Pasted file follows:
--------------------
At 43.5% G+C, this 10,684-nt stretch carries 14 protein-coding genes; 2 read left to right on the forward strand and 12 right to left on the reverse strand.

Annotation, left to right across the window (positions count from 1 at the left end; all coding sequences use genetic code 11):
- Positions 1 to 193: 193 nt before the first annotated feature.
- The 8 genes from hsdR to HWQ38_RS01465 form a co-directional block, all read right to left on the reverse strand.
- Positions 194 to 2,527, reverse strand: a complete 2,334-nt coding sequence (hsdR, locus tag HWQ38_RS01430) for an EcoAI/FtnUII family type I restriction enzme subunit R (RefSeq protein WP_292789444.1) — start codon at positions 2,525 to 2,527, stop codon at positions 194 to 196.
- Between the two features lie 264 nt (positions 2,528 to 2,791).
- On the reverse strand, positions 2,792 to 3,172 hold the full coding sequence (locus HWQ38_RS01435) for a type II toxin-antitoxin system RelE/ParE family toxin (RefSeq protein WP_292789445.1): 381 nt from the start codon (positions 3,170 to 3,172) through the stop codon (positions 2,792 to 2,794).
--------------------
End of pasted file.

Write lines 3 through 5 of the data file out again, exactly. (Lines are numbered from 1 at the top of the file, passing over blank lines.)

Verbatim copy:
- Positions 1 to 193: 193 nt before the first annotated feature.
- The 8 genes from hsdR to HWQ38_RS01465 form a co-directional block, all read right to left on the reverse strand.
- Positions 194 to 2,527, reverse strand: a complete 2,334-nt coding sequence (hsdR, locus tag HWQ38_RS01430) for an EcoAI/FtnUII family type I restriction enzme subunit R (RefSeq protein WP_292789444.1) — start codon at positions 2,525 to 2,527, stop codon at positions 194 to 196.